Sunday, December 19, 2010

The Parable of the Insightful Twin

My reaction: 


Once upon a time, hoping that they might learn about colors by playing with them, the parents of young twins gave each a coloring book, “My Day at the Zoo,” and a big box of crayons. Working separately for many hours, the twins eagerly decorated the many black-outlined animal drawings in their books.

The Operator

At the end of the day, the first twin, beaming with pride, returned her finished book to her parents. She had colored the elephants a precise elephant gray, the horses in various shades of horse-brown, and the birds in many different and very bird-appropriate pastel hues. She had colored every animal picture in her book with obvious care, accurately, smoothly, and consistently, exactly within and never outside of its printed borders.

“What color is this?” the parents asked while pointing to the perfectly colored picture of a canary perched on the branch of a tree. The first twin proudly announced “Yellow!”

“And this?” the parents asked, pointing to the imagetree’s branch. “Brown!” she replied. “And this?” they asked of the leaves on the branch. “Green!” said the child imagewith a broad grin.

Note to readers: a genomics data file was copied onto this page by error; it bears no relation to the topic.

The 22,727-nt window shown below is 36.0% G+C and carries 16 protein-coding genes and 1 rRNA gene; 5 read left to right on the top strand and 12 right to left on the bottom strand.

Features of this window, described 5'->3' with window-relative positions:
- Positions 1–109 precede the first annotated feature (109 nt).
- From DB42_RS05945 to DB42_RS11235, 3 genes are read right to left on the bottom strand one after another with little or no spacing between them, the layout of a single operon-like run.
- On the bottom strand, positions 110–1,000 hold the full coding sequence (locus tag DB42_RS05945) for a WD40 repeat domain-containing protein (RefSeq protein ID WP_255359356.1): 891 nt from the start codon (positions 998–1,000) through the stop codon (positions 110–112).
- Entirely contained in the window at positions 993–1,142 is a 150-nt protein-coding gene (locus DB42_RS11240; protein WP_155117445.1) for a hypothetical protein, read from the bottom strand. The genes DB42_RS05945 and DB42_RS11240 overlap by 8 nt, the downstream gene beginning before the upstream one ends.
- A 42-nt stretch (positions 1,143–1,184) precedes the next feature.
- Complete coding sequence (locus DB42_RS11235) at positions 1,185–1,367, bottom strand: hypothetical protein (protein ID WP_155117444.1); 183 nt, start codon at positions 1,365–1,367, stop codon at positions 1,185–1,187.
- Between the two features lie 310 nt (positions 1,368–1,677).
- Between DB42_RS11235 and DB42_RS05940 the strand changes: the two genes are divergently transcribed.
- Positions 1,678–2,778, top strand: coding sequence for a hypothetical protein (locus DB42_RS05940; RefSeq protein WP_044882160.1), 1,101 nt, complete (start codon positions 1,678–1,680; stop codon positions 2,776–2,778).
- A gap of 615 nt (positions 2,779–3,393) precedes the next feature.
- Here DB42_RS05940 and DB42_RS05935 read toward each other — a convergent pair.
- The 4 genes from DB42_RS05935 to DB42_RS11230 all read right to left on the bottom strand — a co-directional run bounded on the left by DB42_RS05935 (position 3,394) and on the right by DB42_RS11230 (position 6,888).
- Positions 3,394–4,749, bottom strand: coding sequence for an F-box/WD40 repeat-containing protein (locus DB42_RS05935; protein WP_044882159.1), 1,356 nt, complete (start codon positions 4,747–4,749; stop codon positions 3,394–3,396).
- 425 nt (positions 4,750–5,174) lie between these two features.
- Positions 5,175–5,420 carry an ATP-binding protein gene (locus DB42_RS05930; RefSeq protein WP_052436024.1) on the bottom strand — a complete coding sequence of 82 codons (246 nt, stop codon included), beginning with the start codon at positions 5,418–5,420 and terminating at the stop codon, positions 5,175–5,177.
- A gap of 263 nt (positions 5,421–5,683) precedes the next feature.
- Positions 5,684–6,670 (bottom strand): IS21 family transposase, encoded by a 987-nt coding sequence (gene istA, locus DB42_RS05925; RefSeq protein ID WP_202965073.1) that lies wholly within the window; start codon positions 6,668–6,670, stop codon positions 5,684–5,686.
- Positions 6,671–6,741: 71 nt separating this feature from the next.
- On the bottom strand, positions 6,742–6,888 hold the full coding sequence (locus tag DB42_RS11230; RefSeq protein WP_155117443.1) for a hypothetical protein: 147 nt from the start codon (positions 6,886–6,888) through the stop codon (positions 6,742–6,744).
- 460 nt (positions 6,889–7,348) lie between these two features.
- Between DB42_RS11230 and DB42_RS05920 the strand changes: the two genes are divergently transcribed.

To her parents’ delight, the first twin knew the proper names of every color in the crayon box, too, and even the exotic shades, like periwinkle and cerulean blue. She generalized what she had learned that day as well, correctly identifying the color of the kitchen’s new drapes as carnation pink and Dad’s necktie as puce. Her parents were very happy. As they had hoped she would, she had learned all about colors.

The Conceptualizer

A while later, the second twin returned with a scribbled-on book full of absurdly colored pictures of bright red lions and deep blue turtles. His baffled parents looked blankly at each other.

“What’s this?” asked his parents tentatively, pointing to a purple dog. “Cool huh?” replied the second twin. “I got that color by miximageing the red crayon with the blue one.”

“And this?” asked the parents, pointing to an orange giraffe. “That’s the color you get when you mix the red one and the yellow one,” he replied.